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April 27, 2017

Obituary: Eugene Sawa

obit.eugenesawaEugene Sawa, head of the government documents, maps and microforms unit of the University Library System (ULS), died April 8, 2017. He was 61.

Sawa pursued his library career after 20 years at West Penn Power (which became Allegheny Power), first as a lineman and then in the account collections department. In 2002, while working toward his B.A. in history here, Sawa became a ULS student employee in the Hillman Library Current Periodicals Room.

By 2005, he had become head of current periodicals/microforms. Previously, he oversaw the Stark Listening Center for playback of vinyl records.

In 2012, with the reorganization of Hillman and the formation of the research and educational support unit, Sawa took on a number of other duties and projects relating to the reorganization and storage of collections previously under his supervision.

While working in ULS he completed his master’s degree in library science in 2006, adding credits in the history of art and architecture program.

Paul B. Kohberger Jr., assistant University librarian for research and educational support, knew Sawa during his entire ULS career and became Sawa’s supervisor in 2012.

Kohberger says Sawa was a tremendously knowledgeable and valuable colleague.

“He was always willing to help other people out on their projects,” Kohberger says. “He was very supportive of staff members who maybe did not have as big a voice in the ULS. We never hesitated to put him on committees, so we would use his expertise.”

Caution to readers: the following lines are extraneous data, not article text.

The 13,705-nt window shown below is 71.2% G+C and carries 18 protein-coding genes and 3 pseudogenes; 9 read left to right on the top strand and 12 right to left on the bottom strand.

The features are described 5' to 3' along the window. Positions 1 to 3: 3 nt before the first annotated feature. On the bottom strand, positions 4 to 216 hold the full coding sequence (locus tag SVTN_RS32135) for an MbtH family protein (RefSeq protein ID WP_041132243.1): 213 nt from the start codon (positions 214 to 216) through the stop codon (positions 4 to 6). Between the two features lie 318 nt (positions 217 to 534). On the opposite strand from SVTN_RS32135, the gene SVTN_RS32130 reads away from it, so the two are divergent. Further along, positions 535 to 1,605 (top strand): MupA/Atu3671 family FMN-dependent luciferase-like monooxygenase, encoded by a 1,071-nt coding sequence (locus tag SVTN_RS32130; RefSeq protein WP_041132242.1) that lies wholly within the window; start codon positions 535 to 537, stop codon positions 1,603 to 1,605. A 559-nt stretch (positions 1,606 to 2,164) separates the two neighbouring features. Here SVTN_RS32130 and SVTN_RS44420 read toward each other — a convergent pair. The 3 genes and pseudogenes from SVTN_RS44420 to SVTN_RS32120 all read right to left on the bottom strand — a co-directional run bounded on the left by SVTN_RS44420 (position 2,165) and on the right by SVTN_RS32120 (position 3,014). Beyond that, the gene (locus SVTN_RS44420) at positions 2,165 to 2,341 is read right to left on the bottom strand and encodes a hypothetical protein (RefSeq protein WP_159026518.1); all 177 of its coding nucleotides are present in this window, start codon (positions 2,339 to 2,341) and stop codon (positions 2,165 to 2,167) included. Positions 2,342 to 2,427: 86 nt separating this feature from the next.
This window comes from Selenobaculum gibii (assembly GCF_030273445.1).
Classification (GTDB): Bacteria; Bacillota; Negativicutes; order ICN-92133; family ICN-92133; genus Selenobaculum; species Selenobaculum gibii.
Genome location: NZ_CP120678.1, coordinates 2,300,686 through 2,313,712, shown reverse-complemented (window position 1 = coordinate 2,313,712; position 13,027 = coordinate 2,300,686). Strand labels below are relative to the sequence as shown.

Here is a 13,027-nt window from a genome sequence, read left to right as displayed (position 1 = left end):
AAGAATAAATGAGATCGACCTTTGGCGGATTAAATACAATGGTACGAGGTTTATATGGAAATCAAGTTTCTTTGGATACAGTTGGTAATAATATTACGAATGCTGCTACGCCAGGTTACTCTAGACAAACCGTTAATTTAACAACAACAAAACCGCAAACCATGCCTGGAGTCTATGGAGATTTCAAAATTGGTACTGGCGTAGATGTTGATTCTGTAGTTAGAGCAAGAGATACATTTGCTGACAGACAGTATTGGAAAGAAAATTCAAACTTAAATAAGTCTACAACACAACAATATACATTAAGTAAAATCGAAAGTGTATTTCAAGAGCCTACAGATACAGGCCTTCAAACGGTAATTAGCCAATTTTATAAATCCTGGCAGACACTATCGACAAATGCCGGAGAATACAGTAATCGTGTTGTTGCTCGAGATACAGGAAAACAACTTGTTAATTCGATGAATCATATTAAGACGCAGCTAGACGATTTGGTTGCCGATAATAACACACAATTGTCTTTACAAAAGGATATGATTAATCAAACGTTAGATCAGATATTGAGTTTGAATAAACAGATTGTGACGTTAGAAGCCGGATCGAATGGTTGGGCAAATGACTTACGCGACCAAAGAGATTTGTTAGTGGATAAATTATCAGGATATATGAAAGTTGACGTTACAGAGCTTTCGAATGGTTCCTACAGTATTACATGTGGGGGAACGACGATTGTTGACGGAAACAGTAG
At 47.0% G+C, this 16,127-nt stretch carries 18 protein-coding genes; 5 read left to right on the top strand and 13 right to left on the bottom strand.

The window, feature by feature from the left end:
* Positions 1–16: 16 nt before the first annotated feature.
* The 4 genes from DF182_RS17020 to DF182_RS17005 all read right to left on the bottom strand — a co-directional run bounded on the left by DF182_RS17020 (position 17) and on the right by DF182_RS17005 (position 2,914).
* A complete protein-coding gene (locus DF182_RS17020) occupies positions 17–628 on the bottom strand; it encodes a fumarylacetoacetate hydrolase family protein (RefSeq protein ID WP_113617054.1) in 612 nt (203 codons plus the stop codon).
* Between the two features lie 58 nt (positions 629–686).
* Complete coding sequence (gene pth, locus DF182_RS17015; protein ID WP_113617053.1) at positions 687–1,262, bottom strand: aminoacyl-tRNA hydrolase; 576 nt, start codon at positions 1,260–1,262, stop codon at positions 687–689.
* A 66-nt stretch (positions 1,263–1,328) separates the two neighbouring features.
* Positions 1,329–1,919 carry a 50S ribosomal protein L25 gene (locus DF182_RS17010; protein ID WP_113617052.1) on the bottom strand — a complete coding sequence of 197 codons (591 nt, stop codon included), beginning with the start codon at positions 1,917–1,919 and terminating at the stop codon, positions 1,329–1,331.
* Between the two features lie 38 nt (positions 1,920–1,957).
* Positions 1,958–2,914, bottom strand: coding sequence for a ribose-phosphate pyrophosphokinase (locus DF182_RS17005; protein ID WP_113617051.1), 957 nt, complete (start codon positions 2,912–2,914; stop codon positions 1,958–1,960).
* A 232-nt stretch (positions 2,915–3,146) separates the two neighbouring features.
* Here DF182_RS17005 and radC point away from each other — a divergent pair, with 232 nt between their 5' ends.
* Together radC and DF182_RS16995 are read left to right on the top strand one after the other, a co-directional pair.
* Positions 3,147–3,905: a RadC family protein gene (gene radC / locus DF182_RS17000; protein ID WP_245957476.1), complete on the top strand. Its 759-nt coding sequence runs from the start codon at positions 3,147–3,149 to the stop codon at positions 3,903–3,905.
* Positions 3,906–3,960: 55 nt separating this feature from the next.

He also recalls Sawa telling stories about his work with the power company.

“He was always laughing and smiling,” Kohberger recalls. “He would always see the humor in situations. He was just fun to have around.

“He was the kind of person who got along with everybody,” Kohberger adds — particularly when Sawa took shifts at Hillman’s information desk. “He was always very responsive to their needs and very professional in his interactions.”

Abby Jacobsen, library senior specialist at Hillman, says Sawa “had a passion for helping people and always went above and beyond to make sure that faculty, staff and students alike got whatever help they needed.

“It was very apparent that he did not just help people because it was his job,” she says. “He genuinely enjoyed helping people with their research. Behind the scenes he was a strong advocate for the staff at the ULS, and always made sure that everyone’s voice was heard. Eugene was an institution and used his influence to constantly push for better service.”

Jacobsen too recalls Sawa’s smiling presence at work: “You could be in the worst mood ever, but if he started laughing, you could not help but join in. He constantly surprised me, and I will miss him. We all will.”

Hillman coworker Justin Wideman worked with Sawa in the microforms department.

“I knew Eugene as a person with a tough exterior but a warm personality,” Wideman says. “If he could choose how he would be remembered, I think he would choose to be a caregiver, animal lover and friend. I say caregiver because he liked to take care of the people close to him when they were sick or injured.”

Wideman recalls Sawa’s affection for his cat Novi. “He was also a great friend and boss to me. On numerous occasions when the stress of life or work was weighing me down, he was there for me to talk to and he would try to help if he could. The loss of Eugene has been felt not only by myself but the entire library system.”

Sawa is survived by longtime partner Laura Rickert.


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